Which challenging targets to adopt?

In the first two steps the targets are to be selected from the industry benchmarks. In the third step it is advisable to look outside the industry. To give an example, if you are looking to create a competitive edge in change overs, go and see how the formula 1 teams perform during the change of tires in the pits.

The fourth step is even more challenging. The core factory KPIs should exceed by a multiple factor of 2 or more the world class KPIs. The reasoning is tough and simple: You are not going to thrive if you achieve parity to the best in class.

A word of caution. World class means to thrive in the global market. World class is not only to exceed the best in class KPIs by a factor of 2 or more. The challenge is to select the proper KPIs that suit your case. The choice of the wrong KPIs may trap you. Keep in mind that thriving in the global market involves differentiation in fulfilling your customers’ needs. Therefore some of your world class KPIs may not even exist so far.

There is no point in establishing your world class manufacturing targets the moment your company is not settled in what they want to do and which purpose to serve. World class manufacturing is an, important though, stepping stone to achieve the ultimate company target, its strategic intent.

How to achieve your targets?

In the progress through the aforementioned steps of your road map, there are a bunch of tools available to make use of. It is extremely important to use them for what they are, namely as tools, as a means to bring you through your own road map to your ultimate strategic intent of your company. It is like driving with your car to a destination; the target is not your car but your destination. A good proposal is to implement TQM, TPM, JIT, 6-sigma and lean manufacturing. They will teach you how to produce:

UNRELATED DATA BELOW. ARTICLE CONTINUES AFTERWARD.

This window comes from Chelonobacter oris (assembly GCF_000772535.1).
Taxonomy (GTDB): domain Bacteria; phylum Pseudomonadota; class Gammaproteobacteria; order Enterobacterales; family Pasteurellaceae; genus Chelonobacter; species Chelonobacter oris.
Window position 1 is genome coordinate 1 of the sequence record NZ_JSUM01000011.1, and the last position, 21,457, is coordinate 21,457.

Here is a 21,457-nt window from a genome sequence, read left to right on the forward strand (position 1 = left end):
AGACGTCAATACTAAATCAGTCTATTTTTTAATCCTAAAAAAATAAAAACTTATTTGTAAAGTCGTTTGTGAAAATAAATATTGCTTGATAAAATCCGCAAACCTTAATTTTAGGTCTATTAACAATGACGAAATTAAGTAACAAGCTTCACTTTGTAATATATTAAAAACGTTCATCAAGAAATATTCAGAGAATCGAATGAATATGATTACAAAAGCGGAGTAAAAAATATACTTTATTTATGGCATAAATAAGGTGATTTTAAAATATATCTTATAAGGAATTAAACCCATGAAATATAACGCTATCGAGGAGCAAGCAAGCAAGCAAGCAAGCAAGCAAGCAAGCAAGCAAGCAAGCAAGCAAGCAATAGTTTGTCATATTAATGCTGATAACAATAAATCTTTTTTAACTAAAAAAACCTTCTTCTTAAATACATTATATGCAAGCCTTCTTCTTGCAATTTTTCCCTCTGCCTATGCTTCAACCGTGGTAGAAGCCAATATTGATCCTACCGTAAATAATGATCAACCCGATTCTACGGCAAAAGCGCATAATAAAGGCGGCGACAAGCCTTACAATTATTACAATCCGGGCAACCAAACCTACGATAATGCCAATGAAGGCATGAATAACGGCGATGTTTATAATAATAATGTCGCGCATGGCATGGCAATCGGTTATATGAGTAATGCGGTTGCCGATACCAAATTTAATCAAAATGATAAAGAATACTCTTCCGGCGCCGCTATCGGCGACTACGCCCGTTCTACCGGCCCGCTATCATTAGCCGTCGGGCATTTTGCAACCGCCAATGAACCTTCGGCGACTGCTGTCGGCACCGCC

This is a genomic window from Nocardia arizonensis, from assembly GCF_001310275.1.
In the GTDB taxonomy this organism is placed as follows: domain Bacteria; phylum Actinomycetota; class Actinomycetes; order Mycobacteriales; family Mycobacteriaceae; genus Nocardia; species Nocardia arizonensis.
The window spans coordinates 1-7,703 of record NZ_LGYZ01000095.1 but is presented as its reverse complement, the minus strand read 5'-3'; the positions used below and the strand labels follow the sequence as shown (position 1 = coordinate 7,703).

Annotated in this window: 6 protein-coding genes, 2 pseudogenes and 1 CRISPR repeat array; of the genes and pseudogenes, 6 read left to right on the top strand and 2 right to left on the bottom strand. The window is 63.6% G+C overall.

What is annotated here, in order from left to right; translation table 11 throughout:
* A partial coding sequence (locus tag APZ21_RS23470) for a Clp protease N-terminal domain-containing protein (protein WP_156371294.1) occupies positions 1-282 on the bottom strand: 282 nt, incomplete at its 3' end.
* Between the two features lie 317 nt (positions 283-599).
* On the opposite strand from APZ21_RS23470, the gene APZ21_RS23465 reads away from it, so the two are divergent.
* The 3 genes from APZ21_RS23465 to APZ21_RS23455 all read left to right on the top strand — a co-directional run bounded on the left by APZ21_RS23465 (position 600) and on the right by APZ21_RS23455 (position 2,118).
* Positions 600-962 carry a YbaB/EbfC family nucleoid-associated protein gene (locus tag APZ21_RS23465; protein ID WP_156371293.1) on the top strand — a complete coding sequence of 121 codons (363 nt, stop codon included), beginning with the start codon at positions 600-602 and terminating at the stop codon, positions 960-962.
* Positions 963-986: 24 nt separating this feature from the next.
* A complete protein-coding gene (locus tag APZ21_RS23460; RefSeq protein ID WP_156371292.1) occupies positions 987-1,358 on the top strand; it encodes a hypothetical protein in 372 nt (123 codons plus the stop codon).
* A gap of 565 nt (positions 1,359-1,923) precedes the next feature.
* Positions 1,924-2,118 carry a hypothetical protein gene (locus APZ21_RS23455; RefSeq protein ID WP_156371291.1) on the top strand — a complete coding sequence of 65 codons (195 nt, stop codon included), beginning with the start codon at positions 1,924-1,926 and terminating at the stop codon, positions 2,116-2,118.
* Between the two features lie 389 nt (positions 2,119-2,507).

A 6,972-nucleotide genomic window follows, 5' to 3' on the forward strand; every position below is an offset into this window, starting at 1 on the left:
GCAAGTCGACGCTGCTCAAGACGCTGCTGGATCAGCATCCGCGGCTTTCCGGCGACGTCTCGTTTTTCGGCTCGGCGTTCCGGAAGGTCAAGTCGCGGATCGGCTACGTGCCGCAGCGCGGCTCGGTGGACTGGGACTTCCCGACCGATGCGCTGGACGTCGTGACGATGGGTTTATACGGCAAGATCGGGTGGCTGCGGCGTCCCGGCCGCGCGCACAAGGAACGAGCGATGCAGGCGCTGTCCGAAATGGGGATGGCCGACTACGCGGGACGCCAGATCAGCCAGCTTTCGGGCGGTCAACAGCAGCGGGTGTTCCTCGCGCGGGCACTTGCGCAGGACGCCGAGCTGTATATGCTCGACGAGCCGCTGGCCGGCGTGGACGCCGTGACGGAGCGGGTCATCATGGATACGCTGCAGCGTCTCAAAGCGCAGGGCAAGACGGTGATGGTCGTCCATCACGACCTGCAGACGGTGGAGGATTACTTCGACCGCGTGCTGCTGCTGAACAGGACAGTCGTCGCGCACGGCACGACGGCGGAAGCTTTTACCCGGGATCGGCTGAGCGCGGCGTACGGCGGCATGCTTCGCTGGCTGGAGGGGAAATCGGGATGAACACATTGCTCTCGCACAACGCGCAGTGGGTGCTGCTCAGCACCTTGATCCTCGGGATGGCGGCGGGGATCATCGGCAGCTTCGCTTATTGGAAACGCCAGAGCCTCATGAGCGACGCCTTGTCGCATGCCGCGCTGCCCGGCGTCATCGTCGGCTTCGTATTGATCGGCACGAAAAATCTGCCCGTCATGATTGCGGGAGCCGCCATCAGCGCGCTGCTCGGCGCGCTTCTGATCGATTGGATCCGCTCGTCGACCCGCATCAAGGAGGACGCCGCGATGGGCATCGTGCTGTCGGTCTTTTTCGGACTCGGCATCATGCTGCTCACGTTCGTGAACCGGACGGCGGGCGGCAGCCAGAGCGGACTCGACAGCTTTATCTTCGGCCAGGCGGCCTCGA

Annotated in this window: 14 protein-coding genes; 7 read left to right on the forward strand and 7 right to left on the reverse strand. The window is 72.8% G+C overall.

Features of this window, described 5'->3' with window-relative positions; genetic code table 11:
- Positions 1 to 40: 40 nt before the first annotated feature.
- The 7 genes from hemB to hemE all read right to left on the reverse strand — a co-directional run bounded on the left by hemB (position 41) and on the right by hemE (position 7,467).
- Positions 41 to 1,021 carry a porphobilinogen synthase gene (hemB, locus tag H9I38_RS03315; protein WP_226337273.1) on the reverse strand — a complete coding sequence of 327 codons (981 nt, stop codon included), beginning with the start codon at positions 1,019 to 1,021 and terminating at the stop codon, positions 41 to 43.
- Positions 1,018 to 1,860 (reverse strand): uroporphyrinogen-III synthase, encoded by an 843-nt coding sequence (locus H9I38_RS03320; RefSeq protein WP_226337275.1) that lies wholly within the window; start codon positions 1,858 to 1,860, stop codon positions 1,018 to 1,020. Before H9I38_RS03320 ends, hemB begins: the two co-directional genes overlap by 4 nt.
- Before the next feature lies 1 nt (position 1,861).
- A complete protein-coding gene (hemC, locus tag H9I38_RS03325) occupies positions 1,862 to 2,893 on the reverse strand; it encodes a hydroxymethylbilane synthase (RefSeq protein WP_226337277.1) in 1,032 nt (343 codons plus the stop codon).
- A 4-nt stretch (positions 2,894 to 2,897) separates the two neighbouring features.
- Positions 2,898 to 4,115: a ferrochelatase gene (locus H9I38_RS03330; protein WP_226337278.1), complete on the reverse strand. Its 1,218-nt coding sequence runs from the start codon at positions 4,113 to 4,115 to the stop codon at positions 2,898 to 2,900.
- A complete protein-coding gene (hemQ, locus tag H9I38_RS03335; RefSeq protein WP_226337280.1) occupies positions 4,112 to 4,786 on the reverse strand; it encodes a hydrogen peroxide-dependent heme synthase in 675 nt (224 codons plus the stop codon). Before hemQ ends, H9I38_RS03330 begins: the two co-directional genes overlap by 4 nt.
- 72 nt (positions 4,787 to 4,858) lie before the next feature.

• right products the first time with no wastes,
  • on equipment that doesn’t fail during production,
  • in a clean shop floor,
  • in very small lot sizes to reduce stocks via flexibility,
  • in a continuous improvement environment,
  • with empowered and committed shop floor employees

and does it all with the aim to increase the value to the customer.

All these are very powerful tools but don’t confuse them with your targets. Adopt and implement them wall to wall in the factory to gain operating experience and to create robust and sound processes to grow your own core capabilities. They are the latter that will help you to create a solid base, on which you may then use digital and agile transformation tools and whatever comes next on the agenda to further forge your core capabilities. But it is your capabilities, not your tools that will bring you to world class. As R. H. Hayes and G. P. Pisano strongly emphasise in their article “Beyond World Class _The new manufacturing strategy” in HBR: “A company should think of itself as a collection of evolving capabilities, not just as a collection of products and businesses, which provide the flexibility needed to embark in new directions”. 

All these buzzwords (lean, 6 sigma, TPM …) may feel complicated and confusing. It is because the methodologies and the approaches they propose are generic. You have to adapt them to your requirements. However, what is indeed difficult and challenging is the advancement of your core capabilities to achieve world class manufacturing around your company’s long term visionary goal. Your weapons are your commitment, resilience and perseverance in a continuous improvement culture. The journey is challenging and rewarding. You will never feel bored even at the end, when you achieve world class, simply because there is no end to this journey.   


Alkis Charalambopoulos, www.leansolutions.gr

Keywords: world class manufacturing, KPI, target, capabilities, competitive edge, differentiation, road map